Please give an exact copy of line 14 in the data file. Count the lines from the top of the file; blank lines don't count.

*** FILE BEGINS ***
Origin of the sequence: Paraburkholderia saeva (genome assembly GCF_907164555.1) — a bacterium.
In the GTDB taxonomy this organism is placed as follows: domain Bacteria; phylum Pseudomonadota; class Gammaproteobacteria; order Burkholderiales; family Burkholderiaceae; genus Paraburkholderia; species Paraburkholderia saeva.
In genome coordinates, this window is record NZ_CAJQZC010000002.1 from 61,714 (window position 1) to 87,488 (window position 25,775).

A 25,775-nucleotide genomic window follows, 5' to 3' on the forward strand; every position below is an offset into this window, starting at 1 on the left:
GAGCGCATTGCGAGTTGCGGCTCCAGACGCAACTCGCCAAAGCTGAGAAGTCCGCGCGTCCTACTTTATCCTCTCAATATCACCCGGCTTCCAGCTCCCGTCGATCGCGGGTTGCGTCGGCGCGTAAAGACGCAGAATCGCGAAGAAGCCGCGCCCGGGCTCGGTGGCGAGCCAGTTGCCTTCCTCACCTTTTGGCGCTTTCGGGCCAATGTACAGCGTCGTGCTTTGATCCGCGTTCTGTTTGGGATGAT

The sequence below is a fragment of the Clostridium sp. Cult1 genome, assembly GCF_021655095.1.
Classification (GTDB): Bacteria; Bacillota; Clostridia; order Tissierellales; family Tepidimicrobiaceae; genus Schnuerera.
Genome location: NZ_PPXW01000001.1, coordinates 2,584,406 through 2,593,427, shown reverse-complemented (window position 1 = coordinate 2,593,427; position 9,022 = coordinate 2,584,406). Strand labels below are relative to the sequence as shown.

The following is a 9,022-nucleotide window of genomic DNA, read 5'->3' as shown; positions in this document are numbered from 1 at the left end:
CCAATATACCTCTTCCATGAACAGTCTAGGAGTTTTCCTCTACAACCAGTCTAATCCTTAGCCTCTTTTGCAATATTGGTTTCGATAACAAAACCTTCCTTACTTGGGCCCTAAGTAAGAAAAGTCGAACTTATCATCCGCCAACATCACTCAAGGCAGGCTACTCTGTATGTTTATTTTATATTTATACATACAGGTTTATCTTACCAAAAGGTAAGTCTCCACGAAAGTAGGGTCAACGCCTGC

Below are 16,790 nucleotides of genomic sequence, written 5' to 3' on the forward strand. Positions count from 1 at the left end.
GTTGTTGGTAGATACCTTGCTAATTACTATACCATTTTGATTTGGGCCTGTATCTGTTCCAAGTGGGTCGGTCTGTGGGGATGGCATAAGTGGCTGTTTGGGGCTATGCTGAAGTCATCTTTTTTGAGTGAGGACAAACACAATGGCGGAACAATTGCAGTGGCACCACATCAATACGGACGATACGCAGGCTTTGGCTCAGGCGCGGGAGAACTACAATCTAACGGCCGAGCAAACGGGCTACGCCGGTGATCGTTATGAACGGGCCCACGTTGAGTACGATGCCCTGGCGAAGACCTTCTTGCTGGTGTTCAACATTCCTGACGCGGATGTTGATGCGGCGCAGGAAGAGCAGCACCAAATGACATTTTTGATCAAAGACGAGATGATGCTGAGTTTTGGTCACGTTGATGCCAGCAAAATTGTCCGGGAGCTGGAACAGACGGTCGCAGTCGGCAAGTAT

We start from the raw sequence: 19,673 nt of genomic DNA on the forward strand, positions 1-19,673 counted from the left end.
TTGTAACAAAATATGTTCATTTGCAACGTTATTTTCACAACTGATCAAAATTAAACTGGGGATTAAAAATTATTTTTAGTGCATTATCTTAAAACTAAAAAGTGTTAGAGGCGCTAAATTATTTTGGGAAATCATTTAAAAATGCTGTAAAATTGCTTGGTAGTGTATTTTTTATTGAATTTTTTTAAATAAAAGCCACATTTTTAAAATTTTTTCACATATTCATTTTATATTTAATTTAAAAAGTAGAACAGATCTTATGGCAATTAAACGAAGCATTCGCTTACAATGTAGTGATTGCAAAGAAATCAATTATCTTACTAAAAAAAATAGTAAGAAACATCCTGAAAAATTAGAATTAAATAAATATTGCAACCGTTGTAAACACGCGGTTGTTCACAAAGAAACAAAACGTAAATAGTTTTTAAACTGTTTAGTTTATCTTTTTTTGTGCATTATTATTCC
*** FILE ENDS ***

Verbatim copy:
TTGTAACAAAATATGTTCATTTGCAACGTTATTTTCACAACTGATCAAAATTAAACTGGGGATTAAAAATTATTTTTAGTGCATTATCTTAAAACTAAAAAGTGTTAGAGGCGCTAAATTATTTTGGGAAATCATTTAAAAATGCTGTAAAATTGCTTGGTAGTGTATTTTTTATTGAATTTTTTTAAATAAAAGCCACATTTTTAAAATTTTTTCACATATTCATTTTATATTTAATTTAAAAAGTAGAACAGATCTTATGGCAATTAAACGAAGCATTCGCTTACAATGTAGTGATTGCAAAGAAATCAATTATCTTACTAAAAAAAATAGTAAGAAACATCCTGAAAAATTAGAATTAAATAAATATTGCAACCGTTGTAAACACGCGGTTGTTCACAAAGAAACAAAACGTAAATAGTTTTTAAACTGTTTAGTTTATCTTTTTTTGTGCATTATTATTCC